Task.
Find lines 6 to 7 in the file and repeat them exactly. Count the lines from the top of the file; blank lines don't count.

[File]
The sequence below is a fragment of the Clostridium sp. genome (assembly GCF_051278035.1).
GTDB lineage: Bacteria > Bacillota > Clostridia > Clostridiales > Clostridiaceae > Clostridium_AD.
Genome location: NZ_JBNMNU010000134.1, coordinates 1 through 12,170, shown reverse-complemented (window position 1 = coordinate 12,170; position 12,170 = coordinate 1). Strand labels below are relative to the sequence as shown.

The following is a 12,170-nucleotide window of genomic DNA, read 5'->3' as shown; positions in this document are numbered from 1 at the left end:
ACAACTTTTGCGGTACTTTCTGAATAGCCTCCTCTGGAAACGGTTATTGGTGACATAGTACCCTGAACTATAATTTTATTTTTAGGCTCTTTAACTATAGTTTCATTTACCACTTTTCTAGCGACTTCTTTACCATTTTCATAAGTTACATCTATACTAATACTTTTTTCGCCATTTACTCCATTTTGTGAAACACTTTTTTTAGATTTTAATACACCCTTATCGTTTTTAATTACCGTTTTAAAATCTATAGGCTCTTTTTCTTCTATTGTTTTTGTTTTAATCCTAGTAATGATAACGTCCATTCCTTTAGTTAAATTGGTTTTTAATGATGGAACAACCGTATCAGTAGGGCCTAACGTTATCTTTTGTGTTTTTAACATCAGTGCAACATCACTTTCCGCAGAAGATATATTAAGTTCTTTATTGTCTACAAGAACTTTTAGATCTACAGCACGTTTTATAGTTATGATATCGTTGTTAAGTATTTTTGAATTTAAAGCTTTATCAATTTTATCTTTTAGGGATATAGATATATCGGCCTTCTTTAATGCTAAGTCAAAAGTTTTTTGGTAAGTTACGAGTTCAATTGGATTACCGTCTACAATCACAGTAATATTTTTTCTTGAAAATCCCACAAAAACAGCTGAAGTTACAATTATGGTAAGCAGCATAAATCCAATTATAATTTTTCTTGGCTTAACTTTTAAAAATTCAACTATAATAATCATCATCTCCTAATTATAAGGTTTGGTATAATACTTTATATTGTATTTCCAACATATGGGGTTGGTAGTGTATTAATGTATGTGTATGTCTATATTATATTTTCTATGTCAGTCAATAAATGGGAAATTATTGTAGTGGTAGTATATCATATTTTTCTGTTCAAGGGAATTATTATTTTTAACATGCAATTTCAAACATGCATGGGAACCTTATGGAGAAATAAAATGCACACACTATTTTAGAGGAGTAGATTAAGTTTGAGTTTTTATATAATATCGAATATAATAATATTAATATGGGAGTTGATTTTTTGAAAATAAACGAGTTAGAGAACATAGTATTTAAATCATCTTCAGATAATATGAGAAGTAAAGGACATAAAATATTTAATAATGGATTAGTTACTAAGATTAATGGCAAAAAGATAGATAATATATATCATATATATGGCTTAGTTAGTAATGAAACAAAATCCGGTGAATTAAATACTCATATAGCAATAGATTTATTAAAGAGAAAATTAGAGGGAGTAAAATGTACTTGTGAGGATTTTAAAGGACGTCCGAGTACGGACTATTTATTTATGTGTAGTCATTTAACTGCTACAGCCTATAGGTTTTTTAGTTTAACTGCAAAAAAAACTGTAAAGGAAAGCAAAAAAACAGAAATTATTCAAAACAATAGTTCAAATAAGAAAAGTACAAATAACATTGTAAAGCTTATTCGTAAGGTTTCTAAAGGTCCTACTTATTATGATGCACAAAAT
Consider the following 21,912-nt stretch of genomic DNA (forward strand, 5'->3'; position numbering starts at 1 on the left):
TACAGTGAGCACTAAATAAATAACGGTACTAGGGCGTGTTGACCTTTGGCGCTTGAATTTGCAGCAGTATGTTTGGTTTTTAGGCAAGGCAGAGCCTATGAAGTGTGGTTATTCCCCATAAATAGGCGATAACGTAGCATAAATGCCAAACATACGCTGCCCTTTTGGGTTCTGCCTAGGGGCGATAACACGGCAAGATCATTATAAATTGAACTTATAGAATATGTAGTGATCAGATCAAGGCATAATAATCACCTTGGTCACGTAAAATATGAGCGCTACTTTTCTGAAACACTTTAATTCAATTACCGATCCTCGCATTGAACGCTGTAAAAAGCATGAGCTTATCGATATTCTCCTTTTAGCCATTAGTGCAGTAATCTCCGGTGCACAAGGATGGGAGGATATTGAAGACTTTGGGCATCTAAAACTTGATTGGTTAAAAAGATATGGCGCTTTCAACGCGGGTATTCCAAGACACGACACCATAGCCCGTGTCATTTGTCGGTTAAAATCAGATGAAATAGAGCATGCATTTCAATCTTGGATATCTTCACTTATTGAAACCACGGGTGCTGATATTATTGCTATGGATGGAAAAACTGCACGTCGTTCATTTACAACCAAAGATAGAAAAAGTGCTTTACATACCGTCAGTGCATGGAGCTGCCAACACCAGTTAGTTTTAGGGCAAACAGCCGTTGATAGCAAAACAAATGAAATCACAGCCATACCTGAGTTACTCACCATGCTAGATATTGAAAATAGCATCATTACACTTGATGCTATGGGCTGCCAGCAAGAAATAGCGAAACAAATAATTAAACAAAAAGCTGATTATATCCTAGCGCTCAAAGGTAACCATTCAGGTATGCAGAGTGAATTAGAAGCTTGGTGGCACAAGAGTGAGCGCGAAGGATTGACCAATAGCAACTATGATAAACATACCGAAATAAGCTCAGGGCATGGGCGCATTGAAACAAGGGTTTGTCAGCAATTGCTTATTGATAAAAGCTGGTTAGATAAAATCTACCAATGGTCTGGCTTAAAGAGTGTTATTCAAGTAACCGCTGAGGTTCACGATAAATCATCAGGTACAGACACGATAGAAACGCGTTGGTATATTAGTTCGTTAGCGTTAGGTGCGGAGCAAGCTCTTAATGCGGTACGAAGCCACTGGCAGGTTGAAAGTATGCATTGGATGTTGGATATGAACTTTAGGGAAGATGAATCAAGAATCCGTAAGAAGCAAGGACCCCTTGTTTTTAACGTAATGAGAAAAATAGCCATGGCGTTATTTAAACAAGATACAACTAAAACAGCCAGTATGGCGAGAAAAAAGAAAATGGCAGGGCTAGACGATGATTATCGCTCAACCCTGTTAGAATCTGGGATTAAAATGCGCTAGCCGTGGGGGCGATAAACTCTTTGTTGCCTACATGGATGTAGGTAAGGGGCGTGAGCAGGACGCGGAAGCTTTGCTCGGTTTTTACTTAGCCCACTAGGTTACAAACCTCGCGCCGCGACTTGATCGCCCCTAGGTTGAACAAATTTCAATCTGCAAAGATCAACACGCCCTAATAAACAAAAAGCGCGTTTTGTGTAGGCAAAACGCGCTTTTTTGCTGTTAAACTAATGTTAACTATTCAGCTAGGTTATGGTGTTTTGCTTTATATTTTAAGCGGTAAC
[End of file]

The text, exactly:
Consider the following 21,912-nt stretch of genomic DNA (forward strand, 5'->3'; position numbering starts at 1 on the left):
TACAGTGAGCACTAAATAAATAACGGTACTAGGGCGTGTTGACCTTTGGCGCTTGAATTTGCAGCAGTATGTTTGGTTTTTAGGCAAGGCAGAGCCTATGAAGTGTGGTTATTCCCCATAAATAGGCGATAACGTAGCATAAATGCCAAACATACGCTGCCCTTTTGGGTTCTGCCTAGGGGCGATAACACGGCAAGATCATTATAAATTGAACTTATAGAATATGTAGTGATCAGATCAAGGCATAATAATCACCTTGGTCACGTAAAATATGAGCGCTACTTTTCTGAAACACTTTAATTCAATTACCGATCCTCGCATTGAACGCTGTAAAAAGCATGAGCTTATCGATATTCTCCTTTTAGCCATTAGTGCAGTAATCTCCGGTGCACAAGGATGGGAGGATATTGAAGACTTTGGGCATCTAAAACTTGATTGGTTAAAAAGATATGGCGCTTTCAACGCGGGTATTCCAAGACACGACACCATAGCCCGTGTCATTTGTCGGTTAAAATCAGATGAAATAGAGCATGCATTTCAATCTTGGATATCTTCACTTATTGAAACCACGGGTGCTGATATTATTGCTATGGATGGAAAAACTGCACGTCGTTCATTTACAACCAAAGATAGAAAAAGTGCTTTACATACCGTCAGTGCATGGAGCTGCCAACACCAGTTAGTTTTAGGGCAAACAGCCGTTGATAGCAAAACAAATGAAATCACAGCCATACCTGAGTTACTCACCATGCTAGATATTGAAAATAGCATCATTACACTTGATGCTATGGGCTGCCAGCAAGAAATAGCGAAACAAATAATTAAACAAAAAGCTGATTATATCCTAGCGCTCAAAGGTAACCATTCAGGTATGCAGAGTGAATTAGAAGCTTGGTGGCACAAGAGTGAGCGCGAAGGATTGACCAATAGCAACTATGATAAACATACCGAAATAAGCTCAGGGCATGGGCGCATTGAAACAAGGGTTTGTCAGCAATTGCTTATTGATAAAAGCTGGTTAGATAAAATCTACCAATGGTCTGGCTTAAAGAGTGTTATTCAAGTAACCGCTGAGGTTCACGATAAATCATCAGGTACAGACACGATAGAAACGCGTTGGTATATTAGTTCGTTAGCGTTAGGTGCGGAGCAAGCTCTTAATGCGGTACGAAGCCACTGGCAGGTTGAAAGTATGCATTGGATGTTGGATATGAACTTTAGGGAAGATGAATCAAGAATCCGTAAGAAGCAAGGACCCCTTGTTTTTAACGTAATGAGAAAAATAGCCATGGCGTTATTTAAACAAGATACAACTAAAACAGCCAGTATGGCGAGAAAAAAGAAAATGGCAGGGCTAGACGATGATTATCGCTCAACCCTGTTAGAATCTGGGATTAAAATGCGCTAGCCGTGGGGGCGATAAACTCTTTGTTGCCTACATGGATGTAGGTAAGGGGCGTGAGCAGGACGCGGAAGCTTTGCTCGGTTTTTACTTAGCCCACTAGGTTACAAACCTCGCGCCGCGACTTGATCGCCCCTAGGTTGAACAAATTTCAATCTGCAAAGATCAACACGCCCTAATAAACAAAAAGCGCGTTTTGTGTAGGCAAAACGCGCTTTTTTGCTGTTAAACTAATGTTAACTATTCAGCTAGGTTATGGTGTTTTGCTTTATATTTTAAGCGGTAAC